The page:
Before you go into bidding you must know how much each conversion is worth to you. Here’s a quick example: Let’s say you’re a residential real estate agent in NY. I have the assets (my website and social media pages) – but now I need the right people to visit my assets, drive traffic.

When it comes to how much you should invest.

holding money

First question to ask yourself:

1. How much would pay in commission for someone to bring you customers?

Johnny has a flower shop. The average customer will spend $300, so he’s willing to spend up to $100 to acquire a paying customer. (the average commission is 10%-30%).

2. Out of 10 people who come through the channel (a referral/ an ad/ marketing email), how many people will actually purchase anything?

This depends on you: the quality of your product or service, your ad, your targeting, your landing pages. Once you have this number of how many people who will actually convert to a paying customer, multiply by the amount by you’re willing to pay (1 out of 10 =

  • Johnny is willing to pay $100 for a new customer.
  • Out of every 10 clicks (people who visited the store from the referral), one actually converts and pays.
  • 10% will convert.
  • 10% x $100 = $10 per click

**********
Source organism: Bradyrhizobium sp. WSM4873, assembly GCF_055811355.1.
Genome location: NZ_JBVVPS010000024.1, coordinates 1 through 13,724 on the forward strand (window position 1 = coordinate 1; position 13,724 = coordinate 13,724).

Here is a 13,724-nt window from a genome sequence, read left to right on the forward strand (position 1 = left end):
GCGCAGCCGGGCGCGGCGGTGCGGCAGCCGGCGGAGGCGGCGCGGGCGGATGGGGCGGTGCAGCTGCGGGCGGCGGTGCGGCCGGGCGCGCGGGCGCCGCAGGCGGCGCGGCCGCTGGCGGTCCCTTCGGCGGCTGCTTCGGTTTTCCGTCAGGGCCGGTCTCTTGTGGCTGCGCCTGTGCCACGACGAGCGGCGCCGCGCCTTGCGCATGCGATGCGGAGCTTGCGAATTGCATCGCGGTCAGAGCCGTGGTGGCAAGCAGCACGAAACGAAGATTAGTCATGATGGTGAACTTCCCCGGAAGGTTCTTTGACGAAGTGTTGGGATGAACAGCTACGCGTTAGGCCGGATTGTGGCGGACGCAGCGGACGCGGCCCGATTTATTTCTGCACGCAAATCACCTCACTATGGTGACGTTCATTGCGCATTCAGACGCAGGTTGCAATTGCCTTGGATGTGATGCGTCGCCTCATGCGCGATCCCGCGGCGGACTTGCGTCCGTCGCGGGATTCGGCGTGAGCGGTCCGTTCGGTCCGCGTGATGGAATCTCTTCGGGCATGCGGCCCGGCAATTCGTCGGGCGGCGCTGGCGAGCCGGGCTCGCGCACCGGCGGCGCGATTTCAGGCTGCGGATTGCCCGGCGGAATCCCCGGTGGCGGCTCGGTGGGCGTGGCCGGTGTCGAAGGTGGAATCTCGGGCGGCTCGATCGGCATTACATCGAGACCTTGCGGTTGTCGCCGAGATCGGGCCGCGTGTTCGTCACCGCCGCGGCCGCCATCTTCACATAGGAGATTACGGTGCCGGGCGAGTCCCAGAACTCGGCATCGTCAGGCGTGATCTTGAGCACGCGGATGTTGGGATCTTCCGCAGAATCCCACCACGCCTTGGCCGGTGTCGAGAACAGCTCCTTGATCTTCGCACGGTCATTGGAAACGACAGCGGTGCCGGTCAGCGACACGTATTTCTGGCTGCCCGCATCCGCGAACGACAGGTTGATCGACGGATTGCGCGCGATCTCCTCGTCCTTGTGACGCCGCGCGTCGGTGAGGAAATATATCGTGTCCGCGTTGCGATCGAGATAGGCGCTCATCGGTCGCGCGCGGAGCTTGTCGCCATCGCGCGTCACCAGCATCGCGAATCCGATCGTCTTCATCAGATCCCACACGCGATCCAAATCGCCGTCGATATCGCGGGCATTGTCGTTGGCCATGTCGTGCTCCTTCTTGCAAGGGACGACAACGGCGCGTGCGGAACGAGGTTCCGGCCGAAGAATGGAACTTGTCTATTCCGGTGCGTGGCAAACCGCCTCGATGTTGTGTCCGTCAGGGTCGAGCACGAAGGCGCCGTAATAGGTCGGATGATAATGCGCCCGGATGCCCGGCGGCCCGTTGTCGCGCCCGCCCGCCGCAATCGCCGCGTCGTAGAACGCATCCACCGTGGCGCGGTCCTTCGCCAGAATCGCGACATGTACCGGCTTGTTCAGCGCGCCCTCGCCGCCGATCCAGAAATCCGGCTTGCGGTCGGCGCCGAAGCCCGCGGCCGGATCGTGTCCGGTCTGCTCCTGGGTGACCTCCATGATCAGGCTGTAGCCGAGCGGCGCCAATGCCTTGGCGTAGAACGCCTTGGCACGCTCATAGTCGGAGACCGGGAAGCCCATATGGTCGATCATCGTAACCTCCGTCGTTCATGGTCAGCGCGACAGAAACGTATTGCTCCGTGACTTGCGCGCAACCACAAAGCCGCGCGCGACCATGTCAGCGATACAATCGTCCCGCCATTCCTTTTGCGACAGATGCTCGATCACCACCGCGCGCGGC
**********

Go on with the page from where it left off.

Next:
• TO be conservative, you can say 1% should convert.
  • $50 (amount willing to pay for a customer) X  (1% expected sales conversions) = .50 cents

There is no high or low bidding! The more you understand how much a conversion is worth and how well the channel converts (we’ll explore in the future), your bid will be more precise.

Back to Daniel who can try to think of the keywords Jenny might use to find apartments in NY. So, he tells Google “find me people who search for “2 bedroom apartments in Brooklyn for rent”  “Apartments for rent in NY”. Then Google will say, how much are you willing to pay to get these people to visit your site?

Now, there are other realtors who also want this audience. So we start bidding on a search term– Google will give every ad a relevancy/quality score.

Social Network Ads: FB, Instagram, Pinterest, Twitter

When growing your audience on Facebook, try the Lookalike Audiences feature to reach new people who are most similar to your favorite current customers.

Website Ads: